Austin notes that Darwin "...saw the structure of the present valley and understood it to have been formed by the continued slow action of the modern river during the lapse of great geologic ages. Later, Darwin revisited the bogus methodology when he assumed that beaks of finches on the Galapagos were derived slowly during geologic ages from a common bird by the cumulative process called natural selection. ... Darwin was in error about the Santa Cruz River valley. What if young Darwin had correctly interpreted the colossal flood evidences within the valley? Would he have later entertained that biological extrapolation called biological evolution? ... It is evident that Darwin became a committed geological evolutionist before he became a biological evolutionist. Camp Darwin marks this young naturalist’s first scientific wrong turn."

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New study claims mountains are minor contributors to global sediment, carbon

New study claims mountains are minor contributors to global sediment, carbon | Conformable Contacts | Scoop.it

"In geology circles, researchers have long contended that small mountain rivers create a major share of the sediment that is eventually deposited into the world’s oceans.

 

Brandon McElroy, assistant professor in the University of Wyoming Department of Geology and Geophysics, is a member of a research group that has challenged those findings and proffered that the majority of sediment delivered to the oceans actually comes directly from sediment located in floodplains and other low-lying areas."

 

I suspect this may be a bit controversial.  Plus, the cynical side of me notes how the research is tied into the climate controversy--i'm sure I'm not the only one noticing that research that's funded is increasingly becoming research that's climate-related.

 

 


Via Catherine Russell
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Possible pre-Grand Canyon "Lake Colorado"?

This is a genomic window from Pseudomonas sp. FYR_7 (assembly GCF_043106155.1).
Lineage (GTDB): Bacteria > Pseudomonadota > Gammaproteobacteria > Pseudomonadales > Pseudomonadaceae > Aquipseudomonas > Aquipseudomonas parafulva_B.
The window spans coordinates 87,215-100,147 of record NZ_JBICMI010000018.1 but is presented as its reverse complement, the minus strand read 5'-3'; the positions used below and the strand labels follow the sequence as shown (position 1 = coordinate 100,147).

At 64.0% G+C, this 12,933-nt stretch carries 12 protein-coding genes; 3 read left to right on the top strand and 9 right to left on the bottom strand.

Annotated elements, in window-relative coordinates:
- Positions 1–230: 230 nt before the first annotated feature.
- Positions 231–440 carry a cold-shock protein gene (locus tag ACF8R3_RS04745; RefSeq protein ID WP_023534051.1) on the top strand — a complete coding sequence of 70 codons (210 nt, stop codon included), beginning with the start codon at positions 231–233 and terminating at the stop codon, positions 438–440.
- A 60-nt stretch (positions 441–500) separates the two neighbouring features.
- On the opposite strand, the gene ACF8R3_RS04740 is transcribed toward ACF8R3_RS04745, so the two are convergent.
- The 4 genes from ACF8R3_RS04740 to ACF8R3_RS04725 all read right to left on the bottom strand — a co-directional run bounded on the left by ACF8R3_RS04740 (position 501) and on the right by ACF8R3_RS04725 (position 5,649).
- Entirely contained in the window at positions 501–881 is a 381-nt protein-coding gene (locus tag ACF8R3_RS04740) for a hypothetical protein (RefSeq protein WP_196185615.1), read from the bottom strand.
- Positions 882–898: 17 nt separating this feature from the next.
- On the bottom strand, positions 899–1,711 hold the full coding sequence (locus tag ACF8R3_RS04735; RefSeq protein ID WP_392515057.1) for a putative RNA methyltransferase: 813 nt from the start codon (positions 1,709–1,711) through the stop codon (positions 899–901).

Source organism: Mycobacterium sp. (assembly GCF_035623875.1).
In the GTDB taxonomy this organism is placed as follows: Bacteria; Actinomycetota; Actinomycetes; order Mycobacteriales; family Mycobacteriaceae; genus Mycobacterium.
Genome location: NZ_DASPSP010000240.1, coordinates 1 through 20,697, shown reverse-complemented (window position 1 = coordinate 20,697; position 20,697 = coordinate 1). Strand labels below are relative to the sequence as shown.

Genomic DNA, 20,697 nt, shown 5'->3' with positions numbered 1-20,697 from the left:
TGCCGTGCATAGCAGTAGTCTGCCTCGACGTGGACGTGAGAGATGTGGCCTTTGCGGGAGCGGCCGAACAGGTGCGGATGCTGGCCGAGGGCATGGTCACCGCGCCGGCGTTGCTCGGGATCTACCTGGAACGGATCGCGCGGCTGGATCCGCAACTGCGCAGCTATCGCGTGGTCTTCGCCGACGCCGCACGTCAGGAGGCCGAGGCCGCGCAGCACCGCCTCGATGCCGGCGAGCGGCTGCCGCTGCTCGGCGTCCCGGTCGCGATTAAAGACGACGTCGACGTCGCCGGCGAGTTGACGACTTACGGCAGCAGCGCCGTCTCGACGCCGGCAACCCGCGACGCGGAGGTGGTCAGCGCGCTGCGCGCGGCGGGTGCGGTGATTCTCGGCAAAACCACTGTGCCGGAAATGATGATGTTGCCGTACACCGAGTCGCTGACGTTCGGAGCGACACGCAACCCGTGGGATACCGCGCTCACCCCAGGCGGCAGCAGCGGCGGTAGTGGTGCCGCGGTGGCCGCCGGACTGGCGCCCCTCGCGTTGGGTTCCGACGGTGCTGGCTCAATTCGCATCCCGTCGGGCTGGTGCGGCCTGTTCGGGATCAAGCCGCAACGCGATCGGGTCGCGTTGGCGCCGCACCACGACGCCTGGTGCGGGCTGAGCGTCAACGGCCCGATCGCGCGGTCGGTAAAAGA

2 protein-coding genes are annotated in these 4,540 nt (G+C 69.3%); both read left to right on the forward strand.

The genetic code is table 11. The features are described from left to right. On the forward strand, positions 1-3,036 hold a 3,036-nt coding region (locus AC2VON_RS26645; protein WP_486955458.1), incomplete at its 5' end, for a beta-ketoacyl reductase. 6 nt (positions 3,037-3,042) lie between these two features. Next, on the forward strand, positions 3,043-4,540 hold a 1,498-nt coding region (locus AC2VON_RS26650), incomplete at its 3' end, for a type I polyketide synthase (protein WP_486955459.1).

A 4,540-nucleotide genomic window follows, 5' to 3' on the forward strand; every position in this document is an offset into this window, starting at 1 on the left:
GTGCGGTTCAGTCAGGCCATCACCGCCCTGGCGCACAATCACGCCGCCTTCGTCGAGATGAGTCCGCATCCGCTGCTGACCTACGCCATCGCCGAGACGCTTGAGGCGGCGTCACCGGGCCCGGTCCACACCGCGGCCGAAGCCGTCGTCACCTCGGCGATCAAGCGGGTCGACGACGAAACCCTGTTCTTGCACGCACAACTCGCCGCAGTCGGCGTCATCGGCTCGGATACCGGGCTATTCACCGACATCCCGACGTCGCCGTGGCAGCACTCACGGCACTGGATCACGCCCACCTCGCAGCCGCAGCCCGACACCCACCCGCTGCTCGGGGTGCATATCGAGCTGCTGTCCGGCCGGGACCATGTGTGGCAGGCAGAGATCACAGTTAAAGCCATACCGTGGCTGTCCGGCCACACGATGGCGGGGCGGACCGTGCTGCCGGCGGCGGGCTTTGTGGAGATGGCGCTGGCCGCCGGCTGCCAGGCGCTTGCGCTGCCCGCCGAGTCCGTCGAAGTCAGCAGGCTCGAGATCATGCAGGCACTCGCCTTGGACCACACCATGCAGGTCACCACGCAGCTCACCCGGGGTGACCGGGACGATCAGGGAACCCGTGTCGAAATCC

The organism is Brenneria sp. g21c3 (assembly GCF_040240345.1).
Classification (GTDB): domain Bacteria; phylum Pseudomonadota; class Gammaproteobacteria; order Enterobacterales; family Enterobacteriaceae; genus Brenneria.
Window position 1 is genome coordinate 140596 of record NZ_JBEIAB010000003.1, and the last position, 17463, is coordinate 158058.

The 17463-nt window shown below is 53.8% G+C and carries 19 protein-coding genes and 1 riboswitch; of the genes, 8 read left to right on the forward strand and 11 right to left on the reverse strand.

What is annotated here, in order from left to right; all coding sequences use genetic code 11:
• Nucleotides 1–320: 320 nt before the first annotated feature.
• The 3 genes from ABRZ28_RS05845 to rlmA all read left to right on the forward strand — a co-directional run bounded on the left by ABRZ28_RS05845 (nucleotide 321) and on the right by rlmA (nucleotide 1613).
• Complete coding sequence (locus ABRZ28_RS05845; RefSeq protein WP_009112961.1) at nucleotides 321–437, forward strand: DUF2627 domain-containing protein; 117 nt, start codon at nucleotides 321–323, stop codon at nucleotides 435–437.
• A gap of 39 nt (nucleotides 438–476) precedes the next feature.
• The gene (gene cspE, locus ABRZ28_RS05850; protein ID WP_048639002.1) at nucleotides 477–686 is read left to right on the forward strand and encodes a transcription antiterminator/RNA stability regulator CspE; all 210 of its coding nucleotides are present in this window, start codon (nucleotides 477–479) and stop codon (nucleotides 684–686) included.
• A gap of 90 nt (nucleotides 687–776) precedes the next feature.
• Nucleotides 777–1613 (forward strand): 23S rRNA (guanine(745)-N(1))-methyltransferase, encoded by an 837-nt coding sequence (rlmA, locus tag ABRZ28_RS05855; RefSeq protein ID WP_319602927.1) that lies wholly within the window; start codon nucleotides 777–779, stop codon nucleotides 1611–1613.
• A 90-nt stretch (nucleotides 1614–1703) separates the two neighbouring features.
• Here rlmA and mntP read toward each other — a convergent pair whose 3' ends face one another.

Possible pre-Grand Canyon "Lake Colorado"? | Conformable Contacts | Scoop.it

In keeping with Scheele's article on the Grand Canyon, here's a post by Australian geologist Tas Walker that may point to the pre-Grand Canyon lake postulated by Scheele.

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After love, the most powerful force on earth...

Not explosives.  Water.  Water has been responsible for an incredible amount of geologic change throughout history, and now it's being used to disable IEDs.  Check out at t=1:12 how water sliced through a propane tank like a knife through butter.  

 

Read in Wikipedia about water jet cutters, which use water in a similar manner to cut metals and even granite, preferred when the materials being cut are sensitive to the high temperatures generated by other methods: http://en.wikipedia.org/wiki/Water_jet_cutter

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Rivers from Above

Rivers from Above | Conformable Contacts | Scoop.it
Get a unique view of these rivers beyond the banks.Photo editing by Lia Pepe

Via Seth Dixon
YEC Geo's insight:

My favorite is the slot through the Olga mountains in Australia--how does that happen?

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Woodstock School's curator insight, February 25, 5:01 AM

The Art of Geography

Mark Burgess's curator insight, February 26, 6:26 AM

Awesome rivers. i love a good river.

ok's curator insight, September 23, 5:45 AM

esrdcfvtgbhyjnkmstgyb weiweeee

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Tsunami in Japan 2011

"This video captures some amazing footage of the 2011 tsunami in Japan."


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Jessica Rieman's curator insight, April 23, 2:05 PM

This shocking video makes me so glad I live where I live, granted we have blizzards but I would definitely take the snow any day over a tsunami or a hurricane. In this video it was like a bad car accident I waanted to stare at the horrific site oof mother nature taking her course but that was just it it was too scary! Can't believe this is normal for some people in the regions that they choose to live in.

Tracy Galvin's curator insight, May 3, 7:17 PM

Most people do not realize the sheer power of a tsunami. It has the force of the entire ocean depth behind each wave. It also pours onto land for hours until it stops then pours back into the ocean for another hour or so. Most people killed are killed by objects such as cars and buildings crushing them. Seeing videos such as these can help people get a better idea of the forces actually involved and maybe save lives.

Jess Deady's curator insight, May 4, 9:33 PM

I hope something like this never happens again. Tsunamis are unreal. They are literally horrifying and to see something like this captured on camera is actually really scary. Damn plate tectonics and people living on the water front.

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Eroding ages

Eroding ages | Conformable Contacts | Scoop.it
The continents cannot be billions of years old because they would have eroded away long ago; there should be nothing left.
YEC Geo's insight:

Tas Walker spells out why erosion rates are a consistent problem for conventional geologists.

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Erosion rates and "doomed outcrops"

Erosion rates and "doomed outcrops" | Conformable Contacts | Scoop.it
YEC Geo's insight: